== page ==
On November 14, 1960, counsel for conservators filed a motion in the superior court to strike from the files said notices of appeal and objections to petition for allowance of attorney's fees on the grounds that since there had been an abandonment of a prior appeal and the abandonment was in effect an affirmance of the judgment, it was not subject to a second appeal.

On December 1, 1960, Judge Goldstein heard that motion and concluded that he had not jurisdiction to strike said documents and denied it without prejudice. He then ordered that the previous order of Judge Kellas of September 20, 1960, directing the exercise of the powers of the conservators as though no appeal were pending be confirmed and continued in full force and effect.

On December 30, 1960, Judge Kellas ordered attorney's fees and costs allowed and directed payment. On January 19, 1961, Oliver filed another notice of appeal from that part of the order and judgment entered on December 1, 1960, directing the exercise of the powers of said conservators as though no appeal were pending, and holding that the former order of September 20, 1960 was in full force and effect.

On January 23, 1961, Oliver filed still another notice of appeal from a minute order of December 27, 1960, allowing payments of attorney's fees and costs and from a similar signed order entered December 30, 1960.

On April 28, 1961, counsel for conservators moved in this court to dismiss the first two of said appeals on the grounds that said appeals were barred as a result of a voluntary, written abandonment of a prior appeal from the same orders, and as to the third of said appeals from the order of Judge Goldstein of December 1, 1960, confirming the previous order of December 6 in reference to directing exercise of powers of conservator on the grounds that the issues raised by said appeal are moot and the appeal is frivolous since the original order directing exercise of powers of conservators became final on the abandonment of the appeal. Citing Rule 19(a), Rules on Appeal; Code Civ.Proc. § 955; Estate of Corcofingas, 24 Cal.2d 517, 150 P.2d 194; Winslow v. Harold G. Ferguson Corp., 25 Cal.2d 274, 153 P.2d 714; Sullivan v. Gage, 145 Cal. 759, 79 P. 537.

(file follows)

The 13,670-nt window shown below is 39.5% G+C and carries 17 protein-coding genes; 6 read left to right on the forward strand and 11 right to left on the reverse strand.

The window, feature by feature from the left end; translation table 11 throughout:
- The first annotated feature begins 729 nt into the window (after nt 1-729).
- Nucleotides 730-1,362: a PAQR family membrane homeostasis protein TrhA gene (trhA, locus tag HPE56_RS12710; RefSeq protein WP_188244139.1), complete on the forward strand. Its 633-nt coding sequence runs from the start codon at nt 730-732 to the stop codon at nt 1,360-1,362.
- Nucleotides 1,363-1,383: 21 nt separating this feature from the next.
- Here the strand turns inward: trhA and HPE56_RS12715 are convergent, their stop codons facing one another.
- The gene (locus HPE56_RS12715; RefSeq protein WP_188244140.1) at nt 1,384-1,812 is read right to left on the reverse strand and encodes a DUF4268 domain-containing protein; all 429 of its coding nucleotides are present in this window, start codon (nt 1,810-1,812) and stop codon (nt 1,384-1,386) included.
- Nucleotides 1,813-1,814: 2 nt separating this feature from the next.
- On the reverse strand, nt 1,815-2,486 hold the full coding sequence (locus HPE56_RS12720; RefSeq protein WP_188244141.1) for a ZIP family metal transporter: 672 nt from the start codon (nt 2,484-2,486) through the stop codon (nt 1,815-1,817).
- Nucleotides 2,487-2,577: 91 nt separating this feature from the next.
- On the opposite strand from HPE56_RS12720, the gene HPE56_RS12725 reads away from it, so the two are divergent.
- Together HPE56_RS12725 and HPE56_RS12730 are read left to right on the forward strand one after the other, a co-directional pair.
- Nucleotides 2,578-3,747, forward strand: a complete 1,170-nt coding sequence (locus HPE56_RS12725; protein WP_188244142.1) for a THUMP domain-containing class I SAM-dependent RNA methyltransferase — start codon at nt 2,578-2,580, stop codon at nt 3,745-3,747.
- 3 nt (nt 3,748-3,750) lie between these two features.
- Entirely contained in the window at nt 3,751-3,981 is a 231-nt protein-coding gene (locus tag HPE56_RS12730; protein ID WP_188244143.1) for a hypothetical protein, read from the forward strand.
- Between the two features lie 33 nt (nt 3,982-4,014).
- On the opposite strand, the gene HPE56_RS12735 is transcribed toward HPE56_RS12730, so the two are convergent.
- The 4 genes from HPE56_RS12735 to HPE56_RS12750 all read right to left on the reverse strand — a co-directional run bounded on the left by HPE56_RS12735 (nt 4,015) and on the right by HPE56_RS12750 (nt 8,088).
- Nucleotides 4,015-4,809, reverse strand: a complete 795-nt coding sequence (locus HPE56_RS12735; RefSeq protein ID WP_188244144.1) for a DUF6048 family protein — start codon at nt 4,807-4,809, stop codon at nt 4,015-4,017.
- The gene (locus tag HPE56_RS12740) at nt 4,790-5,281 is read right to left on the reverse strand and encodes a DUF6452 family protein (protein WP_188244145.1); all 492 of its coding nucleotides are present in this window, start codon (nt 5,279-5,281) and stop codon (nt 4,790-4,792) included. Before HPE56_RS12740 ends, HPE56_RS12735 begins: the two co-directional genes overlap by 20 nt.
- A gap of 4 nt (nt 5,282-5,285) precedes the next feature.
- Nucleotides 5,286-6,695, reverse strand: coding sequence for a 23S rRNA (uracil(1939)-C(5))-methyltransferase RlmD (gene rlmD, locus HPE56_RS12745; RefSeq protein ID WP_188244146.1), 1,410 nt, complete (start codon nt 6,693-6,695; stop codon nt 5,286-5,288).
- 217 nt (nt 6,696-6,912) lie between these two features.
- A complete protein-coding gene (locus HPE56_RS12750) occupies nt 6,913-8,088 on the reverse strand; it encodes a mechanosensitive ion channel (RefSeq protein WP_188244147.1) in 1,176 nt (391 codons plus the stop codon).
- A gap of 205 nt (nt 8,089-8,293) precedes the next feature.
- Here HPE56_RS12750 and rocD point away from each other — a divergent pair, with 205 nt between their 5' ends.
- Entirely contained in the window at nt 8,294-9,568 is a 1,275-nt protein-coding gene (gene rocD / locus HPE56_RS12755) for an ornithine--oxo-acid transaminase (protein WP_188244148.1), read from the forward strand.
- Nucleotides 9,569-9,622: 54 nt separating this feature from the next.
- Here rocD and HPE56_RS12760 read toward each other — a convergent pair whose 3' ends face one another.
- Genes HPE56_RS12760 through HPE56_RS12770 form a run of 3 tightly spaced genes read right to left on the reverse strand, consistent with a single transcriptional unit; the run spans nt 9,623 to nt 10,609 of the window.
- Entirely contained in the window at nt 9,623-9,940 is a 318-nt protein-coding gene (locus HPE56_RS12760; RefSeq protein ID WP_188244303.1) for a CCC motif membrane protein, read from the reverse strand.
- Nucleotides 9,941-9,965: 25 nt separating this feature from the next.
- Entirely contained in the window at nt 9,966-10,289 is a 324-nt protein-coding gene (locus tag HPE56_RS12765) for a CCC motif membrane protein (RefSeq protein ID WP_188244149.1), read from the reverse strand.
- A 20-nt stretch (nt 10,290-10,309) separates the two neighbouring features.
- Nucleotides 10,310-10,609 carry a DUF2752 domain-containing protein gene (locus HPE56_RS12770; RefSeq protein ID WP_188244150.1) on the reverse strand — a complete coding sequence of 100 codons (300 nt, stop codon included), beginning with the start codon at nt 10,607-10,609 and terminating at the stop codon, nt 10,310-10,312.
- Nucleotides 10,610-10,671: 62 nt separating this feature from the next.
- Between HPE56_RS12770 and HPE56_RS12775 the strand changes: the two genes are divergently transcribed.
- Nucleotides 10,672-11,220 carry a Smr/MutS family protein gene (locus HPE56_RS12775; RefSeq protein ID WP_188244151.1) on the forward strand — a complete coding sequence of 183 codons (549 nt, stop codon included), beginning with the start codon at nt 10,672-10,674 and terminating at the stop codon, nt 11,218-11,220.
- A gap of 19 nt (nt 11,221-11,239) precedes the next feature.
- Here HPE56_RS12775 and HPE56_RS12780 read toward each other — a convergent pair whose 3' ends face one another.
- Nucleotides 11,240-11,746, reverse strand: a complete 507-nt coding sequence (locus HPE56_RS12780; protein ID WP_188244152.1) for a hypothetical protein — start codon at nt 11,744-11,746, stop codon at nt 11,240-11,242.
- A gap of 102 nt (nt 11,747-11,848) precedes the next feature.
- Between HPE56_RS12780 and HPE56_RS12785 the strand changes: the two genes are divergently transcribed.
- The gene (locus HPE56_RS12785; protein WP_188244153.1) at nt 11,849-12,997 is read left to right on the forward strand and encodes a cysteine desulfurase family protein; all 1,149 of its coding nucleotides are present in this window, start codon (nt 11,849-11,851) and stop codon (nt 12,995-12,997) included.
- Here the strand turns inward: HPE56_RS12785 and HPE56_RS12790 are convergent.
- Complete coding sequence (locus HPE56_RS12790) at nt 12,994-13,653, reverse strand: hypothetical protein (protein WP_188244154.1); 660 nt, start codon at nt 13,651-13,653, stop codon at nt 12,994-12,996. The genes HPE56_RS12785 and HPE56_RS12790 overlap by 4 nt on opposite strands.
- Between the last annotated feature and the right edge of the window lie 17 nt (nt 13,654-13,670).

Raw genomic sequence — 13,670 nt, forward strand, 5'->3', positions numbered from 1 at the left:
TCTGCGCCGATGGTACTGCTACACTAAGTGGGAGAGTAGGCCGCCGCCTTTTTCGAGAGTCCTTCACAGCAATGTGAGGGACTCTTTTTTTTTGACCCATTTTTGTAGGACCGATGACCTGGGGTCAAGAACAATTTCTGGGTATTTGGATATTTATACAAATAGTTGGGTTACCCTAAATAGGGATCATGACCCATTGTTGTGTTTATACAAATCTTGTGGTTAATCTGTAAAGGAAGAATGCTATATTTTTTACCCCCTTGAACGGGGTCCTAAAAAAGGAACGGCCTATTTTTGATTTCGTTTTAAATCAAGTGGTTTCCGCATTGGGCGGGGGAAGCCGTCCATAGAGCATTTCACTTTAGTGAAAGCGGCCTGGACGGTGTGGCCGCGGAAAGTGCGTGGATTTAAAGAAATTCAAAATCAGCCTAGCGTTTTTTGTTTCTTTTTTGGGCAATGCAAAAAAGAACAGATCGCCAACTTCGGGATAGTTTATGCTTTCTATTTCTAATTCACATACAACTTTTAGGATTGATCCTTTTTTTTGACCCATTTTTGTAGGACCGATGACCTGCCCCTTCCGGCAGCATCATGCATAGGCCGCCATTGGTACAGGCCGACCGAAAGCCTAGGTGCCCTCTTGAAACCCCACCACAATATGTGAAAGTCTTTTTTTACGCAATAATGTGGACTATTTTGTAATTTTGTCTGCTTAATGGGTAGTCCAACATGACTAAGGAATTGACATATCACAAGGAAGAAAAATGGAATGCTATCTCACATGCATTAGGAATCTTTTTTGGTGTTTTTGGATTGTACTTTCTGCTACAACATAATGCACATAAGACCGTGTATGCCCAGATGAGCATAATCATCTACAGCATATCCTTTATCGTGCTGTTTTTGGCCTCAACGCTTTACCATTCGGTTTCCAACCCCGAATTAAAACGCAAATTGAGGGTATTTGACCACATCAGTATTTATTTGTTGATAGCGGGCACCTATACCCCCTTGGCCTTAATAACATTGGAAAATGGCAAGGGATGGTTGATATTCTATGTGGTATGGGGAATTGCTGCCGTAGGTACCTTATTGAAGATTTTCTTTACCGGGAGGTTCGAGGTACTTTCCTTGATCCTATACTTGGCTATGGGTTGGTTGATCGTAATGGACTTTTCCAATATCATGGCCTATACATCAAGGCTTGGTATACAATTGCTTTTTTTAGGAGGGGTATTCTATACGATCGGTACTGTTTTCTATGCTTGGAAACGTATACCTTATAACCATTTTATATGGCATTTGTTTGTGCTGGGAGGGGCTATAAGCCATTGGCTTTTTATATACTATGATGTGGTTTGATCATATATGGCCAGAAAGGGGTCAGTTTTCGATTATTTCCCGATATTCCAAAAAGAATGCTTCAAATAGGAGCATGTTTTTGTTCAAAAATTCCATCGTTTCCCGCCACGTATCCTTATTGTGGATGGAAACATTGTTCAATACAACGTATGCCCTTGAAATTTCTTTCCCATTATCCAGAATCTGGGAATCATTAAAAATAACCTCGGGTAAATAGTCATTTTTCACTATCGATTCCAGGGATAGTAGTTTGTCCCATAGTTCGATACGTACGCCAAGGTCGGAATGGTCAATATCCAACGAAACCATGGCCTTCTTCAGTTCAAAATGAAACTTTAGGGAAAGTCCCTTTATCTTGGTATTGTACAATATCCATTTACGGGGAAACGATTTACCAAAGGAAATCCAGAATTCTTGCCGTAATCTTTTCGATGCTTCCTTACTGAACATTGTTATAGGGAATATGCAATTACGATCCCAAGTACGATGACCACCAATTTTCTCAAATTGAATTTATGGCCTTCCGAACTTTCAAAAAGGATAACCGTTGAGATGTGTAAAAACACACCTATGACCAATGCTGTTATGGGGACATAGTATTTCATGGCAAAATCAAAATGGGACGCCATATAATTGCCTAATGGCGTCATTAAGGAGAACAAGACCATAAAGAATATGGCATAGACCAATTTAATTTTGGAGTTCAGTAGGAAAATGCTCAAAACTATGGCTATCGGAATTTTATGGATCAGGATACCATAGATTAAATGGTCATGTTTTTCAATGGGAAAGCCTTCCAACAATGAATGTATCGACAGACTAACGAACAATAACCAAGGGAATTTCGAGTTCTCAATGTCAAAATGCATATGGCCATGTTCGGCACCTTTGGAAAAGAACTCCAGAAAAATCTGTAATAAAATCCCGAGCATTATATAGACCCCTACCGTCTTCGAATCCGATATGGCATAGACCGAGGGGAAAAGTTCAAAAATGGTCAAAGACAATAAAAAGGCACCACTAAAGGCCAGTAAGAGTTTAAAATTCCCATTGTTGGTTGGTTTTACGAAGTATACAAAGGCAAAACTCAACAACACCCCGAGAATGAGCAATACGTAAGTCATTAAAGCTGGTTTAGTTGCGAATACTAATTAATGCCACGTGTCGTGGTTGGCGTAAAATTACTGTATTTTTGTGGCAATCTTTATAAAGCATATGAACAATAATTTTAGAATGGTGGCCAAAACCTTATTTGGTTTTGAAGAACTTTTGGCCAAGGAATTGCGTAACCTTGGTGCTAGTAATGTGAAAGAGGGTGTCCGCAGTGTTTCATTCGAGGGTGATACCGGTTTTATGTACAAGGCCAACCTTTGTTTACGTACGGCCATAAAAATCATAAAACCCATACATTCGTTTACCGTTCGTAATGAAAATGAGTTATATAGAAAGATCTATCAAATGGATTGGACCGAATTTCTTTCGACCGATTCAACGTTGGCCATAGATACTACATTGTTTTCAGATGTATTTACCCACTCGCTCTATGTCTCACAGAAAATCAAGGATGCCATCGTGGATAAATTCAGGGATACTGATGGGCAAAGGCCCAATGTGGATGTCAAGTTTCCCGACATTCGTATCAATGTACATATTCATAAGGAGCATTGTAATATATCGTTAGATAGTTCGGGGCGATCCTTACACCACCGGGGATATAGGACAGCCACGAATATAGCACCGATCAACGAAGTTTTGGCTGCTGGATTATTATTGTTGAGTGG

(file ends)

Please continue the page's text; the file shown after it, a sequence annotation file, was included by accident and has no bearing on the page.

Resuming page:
In opposition to the motion to dismiss the appeal, Oliver, in propria persona, claims that the notices of appeal of November 3 and 4 appealed from the entire judgment and the notice of appeal filed by his attorney on September 14 appealed only from specific portions of it. It is further claimed by Oliver that he did not authorize his counsel to abandon his appeal with prejudice, that he received nothing from respondent in exchange for said abandonment and also that he was not informed of the action of his counsel and for this reason counsel was without authority to abandon said appeal unless the same was done without prejudice to another appeal.

Oliver then recites that he has a meritorious appeal and opposed its dismissal. The principal question here involved is the legal effect of filing a second notice of appeal in the superior court before setting aside the abandonment of the appeal in that court.

The notice of appeal of September 14, filed by objector's attorney, sufficiently described the judgments and orders as rendered in the consolidated action on September 6, 1960, and from which the appeal was taken so as to include the whole of said judgments and the inseparable orders contained therein. Two separate judgments and orders were rendered in said consolidated actions on September 6, 1960. Oliver's attempt to segregate the judgments and orders in these consolidated actions by subsequently filing two notices of appeal was ineffectual for this purpose. In Wolfson v. Beatty, 118 Cal.App.2d 392, 257 P.2d 1017, 1021, it was held that:

‘Where two lawsuits are ordered consolidated for trial, and actually tried together, there should be but one set of findings of fact and conclusions of law and one judgment. If there is a duplicate set of findings of fact and conclusions of law, it will be considered an inadvertance of the trial judge and they will be considered for all purposes as one document * * *.’